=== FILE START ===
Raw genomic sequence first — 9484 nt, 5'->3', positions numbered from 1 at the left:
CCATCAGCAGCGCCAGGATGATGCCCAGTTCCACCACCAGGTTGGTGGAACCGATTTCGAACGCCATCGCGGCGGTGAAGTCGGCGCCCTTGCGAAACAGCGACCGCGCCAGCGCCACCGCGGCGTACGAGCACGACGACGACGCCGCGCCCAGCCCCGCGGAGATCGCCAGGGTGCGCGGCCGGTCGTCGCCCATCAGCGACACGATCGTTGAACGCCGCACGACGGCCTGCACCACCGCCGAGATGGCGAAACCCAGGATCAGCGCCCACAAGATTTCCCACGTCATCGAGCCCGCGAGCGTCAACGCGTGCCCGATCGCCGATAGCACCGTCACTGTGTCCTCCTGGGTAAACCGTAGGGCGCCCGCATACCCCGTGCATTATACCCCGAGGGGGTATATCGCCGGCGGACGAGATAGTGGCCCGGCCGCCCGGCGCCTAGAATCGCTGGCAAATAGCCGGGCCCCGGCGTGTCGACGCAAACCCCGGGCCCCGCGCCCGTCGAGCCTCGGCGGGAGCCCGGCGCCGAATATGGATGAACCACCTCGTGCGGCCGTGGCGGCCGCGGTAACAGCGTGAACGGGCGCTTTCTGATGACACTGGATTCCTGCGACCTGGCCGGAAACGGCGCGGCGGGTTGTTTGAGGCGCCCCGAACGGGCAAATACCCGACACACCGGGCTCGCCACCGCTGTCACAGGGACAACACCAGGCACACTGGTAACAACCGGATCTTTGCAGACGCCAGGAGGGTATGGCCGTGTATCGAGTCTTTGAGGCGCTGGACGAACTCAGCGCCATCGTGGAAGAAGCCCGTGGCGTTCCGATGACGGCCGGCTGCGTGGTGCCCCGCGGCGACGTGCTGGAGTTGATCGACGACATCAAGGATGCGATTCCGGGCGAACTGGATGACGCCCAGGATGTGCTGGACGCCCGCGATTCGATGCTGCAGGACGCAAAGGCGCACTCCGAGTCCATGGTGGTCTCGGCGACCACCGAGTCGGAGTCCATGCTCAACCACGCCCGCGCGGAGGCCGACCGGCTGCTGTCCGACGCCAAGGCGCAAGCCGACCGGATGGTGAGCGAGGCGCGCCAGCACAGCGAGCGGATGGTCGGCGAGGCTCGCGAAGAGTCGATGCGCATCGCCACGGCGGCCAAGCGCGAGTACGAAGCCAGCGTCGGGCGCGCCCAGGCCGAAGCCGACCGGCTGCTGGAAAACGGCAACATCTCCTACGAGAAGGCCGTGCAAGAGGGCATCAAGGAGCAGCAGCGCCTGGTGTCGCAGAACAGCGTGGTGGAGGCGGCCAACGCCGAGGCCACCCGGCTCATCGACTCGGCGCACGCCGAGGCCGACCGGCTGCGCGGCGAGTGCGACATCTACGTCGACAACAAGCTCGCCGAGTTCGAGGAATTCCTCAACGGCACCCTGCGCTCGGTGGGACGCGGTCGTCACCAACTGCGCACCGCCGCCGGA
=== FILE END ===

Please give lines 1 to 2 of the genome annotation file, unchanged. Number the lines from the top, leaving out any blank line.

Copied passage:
Raw genomic sequence first — 9484 nt, 5'->3', positions numbered from 1 at the left:
CCATCAGCAGCGCCAGGATGATGCCCAGTTCCACCACCAGGTTGGTGGAACCGATTTCGAACGCCATCGCGGCGGTGAAGTCGGCGCCCTTGCGAAACAGCGACCGCGCCAGCGCCACCGCGGCGTACGAGCACGACGACGACGCCGCGCCCAGCCCCGCGGAGATCGCCAGGGTGCGCGGCCGGTCGTCGCCCATCAGCGACACGATCGTTGAACGCCGCACGACGGCCTGCACCACCGCCGAGATGGCGAAACCCAGGATCAGCGCCCACAAGATTTCCCACGTCATCGAGCCCGCGAGCGTCAACGCGTGCCCGATCGCCGATAGCACCGTCACTGTGTCCTCCTGGGTAAACCGTAGGGCGCCCGCATACCCCGTGCATTATACCCCGAGGGGGTATATCGCCGGCGGACGAGATAGTGGCCCGGCCGCCCGGCGCCTAGAATCGCTGGCAAATAGCCGGGCCCCGGCGTGTCGACGCAAACCCCGGGCCCCGCGCCCGTCGAGCCTCGGCGGGAGCCCGGCGCCGAATATGGATGAACCACCTCGTGCGGCCGTGGCGGCCGCGGTAACAGCGTGAACGGGCGCTTTCTGATGACACTGGATTCCTGCGACCTGGCCGGAAACGGCGCGGCGGGTTGTTTGAGGCGCCCCGAACGGGCAAATACCCGACACACCGGGCTCGCCACCGCTGTCACAGGGACAACACCAGGCACACTGGTAACAACCGGATCTTTGCAGACGCCAGGAGGGTATGGCCGTGTATCGAGTCTTTGAGGCGCTGGACGAACTCAGCGCCATCGTGGAAGAAGCCCGTGGCGTTCCGATGACGGCCGGCTGCGTGGTGCCCCGCGGCGACGTGCTGGAGTTGATCGACGACATCAAGGATGCGATTCCGGGCGAACTGGATGACGCCCAGGATGTGCTGGACGCCCGCGATTCGATGCTGCAGGACGCAAAGGCGCACTCCGAGTCCATGGTGGTCTCGGCGACCACCGAGTCGGAGTCCATGCTCAACCACGCCCGCGCGGAGGCCGACCGGCTGCTGTCCGACGCCAAGGCGCAAGCCGACCGGATGGTGAGCGAGGCGCGCCAGCACAGCGAGCGGATGGTCGGCGAGGCTCGCGAAGAGTCGATGCGCATCGCCACGGCGGCCAAGCGCGAGTACGAAGCCAGCGTCGGGCGCGCCCAGGCCGAAGCCGACCGGCTGCTGGAAAACGGCAACATCTCCTACGAGAAGGCCGTGCAAGAGGGCATCAAGGAGCAGCAGCGCCTGGTGTCGCAGAACAGCGTGGTGGAGGCGGCCAACGCCGAGGCCACCCGGCTCATCGACTCGGCGCACGCCGAGGCCGACCGGCTGCGCGGCGAGTGCGACATCTACGTCGACAACAAGCTCGCCGAGTTCGAGGAATTCCTCAACGGCACCCTGCGCTCGGTGGGACGCGGTCGTCACCAACTGCGCACCGCCGCCGGA